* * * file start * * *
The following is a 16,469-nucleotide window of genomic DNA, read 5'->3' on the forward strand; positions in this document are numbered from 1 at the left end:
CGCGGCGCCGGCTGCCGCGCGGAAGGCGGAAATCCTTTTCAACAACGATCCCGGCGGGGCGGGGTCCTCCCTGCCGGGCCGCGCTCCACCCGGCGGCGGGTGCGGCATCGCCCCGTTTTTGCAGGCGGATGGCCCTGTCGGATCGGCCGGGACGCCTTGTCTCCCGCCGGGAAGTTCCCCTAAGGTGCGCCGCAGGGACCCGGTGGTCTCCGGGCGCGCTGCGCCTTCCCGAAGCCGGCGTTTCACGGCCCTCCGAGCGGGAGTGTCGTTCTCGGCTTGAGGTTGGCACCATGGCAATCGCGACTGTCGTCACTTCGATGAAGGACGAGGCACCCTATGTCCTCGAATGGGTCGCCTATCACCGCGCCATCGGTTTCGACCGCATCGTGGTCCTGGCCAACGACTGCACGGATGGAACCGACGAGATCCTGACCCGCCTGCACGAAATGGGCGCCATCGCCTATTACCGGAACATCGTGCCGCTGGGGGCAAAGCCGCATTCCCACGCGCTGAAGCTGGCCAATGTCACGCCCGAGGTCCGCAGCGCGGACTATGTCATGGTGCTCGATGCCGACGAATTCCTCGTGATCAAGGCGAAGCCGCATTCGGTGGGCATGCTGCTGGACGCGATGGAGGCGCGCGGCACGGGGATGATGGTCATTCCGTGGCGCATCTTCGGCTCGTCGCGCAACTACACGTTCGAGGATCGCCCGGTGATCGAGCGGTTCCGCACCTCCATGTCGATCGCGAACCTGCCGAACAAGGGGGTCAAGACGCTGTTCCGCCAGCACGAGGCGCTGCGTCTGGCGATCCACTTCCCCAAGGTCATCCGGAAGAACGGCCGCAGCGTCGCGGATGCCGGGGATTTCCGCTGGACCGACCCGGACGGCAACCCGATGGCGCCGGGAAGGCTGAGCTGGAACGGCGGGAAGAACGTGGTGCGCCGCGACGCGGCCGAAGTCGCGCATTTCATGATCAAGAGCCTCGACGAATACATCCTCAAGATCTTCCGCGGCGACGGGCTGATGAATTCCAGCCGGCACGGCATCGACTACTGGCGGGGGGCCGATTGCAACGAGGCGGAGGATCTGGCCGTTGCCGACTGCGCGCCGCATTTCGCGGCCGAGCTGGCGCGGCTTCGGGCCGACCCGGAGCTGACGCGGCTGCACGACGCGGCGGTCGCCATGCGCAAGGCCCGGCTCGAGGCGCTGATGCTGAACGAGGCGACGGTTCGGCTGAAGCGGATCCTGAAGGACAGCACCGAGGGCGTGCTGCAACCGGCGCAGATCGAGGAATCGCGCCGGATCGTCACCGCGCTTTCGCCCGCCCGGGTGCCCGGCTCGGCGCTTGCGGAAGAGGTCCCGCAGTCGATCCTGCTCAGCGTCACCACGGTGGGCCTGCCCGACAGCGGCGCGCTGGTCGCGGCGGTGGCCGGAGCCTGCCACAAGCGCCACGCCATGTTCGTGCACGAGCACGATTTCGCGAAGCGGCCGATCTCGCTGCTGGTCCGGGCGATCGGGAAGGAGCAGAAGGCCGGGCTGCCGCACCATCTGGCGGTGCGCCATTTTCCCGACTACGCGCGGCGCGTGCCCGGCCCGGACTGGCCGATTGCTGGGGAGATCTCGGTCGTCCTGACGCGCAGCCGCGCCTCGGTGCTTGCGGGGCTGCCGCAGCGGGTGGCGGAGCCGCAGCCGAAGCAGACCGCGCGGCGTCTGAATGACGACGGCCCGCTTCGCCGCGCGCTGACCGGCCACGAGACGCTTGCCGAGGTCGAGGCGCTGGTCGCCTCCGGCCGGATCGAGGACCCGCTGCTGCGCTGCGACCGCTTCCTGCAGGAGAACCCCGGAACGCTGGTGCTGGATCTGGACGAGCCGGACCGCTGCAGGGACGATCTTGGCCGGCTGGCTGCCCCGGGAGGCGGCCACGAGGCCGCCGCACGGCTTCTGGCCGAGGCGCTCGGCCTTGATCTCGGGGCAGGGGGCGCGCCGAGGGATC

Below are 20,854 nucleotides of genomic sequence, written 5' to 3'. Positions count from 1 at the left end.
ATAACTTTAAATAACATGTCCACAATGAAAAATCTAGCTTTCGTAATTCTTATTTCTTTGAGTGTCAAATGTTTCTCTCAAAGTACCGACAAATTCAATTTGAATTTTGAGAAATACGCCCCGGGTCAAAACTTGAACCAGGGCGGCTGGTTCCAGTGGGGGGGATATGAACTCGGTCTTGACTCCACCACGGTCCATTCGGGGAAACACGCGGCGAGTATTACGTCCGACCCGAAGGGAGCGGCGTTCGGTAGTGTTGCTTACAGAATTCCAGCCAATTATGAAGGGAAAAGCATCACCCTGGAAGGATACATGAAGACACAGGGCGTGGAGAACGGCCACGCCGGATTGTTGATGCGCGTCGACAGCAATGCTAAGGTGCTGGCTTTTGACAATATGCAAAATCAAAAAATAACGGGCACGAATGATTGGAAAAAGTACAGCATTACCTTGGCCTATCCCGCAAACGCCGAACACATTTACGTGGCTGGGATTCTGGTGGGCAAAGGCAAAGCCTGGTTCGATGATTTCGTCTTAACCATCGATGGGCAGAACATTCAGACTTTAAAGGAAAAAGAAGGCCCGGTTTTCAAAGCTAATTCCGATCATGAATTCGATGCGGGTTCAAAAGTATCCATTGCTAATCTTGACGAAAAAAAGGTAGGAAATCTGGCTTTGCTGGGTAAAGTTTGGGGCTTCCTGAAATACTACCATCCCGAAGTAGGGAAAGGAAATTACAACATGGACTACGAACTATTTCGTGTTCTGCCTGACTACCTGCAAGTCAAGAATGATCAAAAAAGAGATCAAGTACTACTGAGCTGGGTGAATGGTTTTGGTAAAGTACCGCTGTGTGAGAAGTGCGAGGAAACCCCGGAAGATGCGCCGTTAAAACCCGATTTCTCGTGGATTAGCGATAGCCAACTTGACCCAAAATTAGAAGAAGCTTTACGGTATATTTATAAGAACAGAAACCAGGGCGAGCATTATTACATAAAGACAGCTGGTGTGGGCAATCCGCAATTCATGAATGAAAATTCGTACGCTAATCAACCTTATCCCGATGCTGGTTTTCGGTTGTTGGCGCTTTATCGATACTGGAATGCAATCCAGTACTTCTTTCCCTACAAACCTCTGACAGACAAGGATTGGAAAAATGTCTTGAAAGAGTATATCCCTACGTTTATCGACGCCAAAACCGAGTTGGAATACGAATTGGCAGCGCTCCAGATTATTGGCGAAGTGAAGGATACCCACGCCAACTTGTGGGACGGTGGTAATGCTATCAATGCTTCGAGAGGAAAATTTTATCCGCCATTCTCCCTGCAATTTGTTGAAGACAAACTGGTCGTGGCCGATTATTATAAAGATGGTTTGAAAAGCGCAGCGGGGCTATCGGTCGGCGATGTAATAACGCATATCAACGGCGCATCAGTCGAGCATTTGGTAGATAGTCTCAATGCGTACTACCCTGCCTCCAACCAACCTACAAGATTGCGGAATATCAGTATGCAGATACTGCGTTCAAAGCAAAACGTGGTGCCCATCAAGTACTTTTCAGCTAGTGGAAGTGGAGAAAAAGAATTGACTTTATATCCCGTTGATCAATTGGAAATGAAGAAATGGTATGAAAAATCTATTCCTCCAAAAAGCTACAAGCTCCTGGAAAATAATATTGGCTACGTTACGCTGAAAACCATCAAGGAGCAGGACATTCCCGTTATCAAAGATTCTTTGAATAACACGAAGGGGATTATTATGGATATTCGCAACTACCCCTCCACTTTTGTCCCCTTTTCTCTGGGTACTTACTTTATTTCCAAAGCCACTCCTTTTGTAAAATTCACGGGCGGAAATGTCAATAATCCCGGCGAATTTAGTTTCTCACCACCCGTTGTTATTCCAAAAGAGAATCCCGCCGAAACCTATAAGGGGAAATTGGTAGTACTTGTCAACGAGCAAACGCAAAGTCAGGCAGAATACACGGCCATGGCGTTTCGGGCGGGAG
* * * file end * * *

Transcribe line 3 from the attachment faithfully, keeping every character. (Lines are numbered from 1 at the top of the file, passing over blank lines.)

Below are 20,854 nucleotides of genomic sequence, written 5' to 3'. Positions count from 1 at the left end.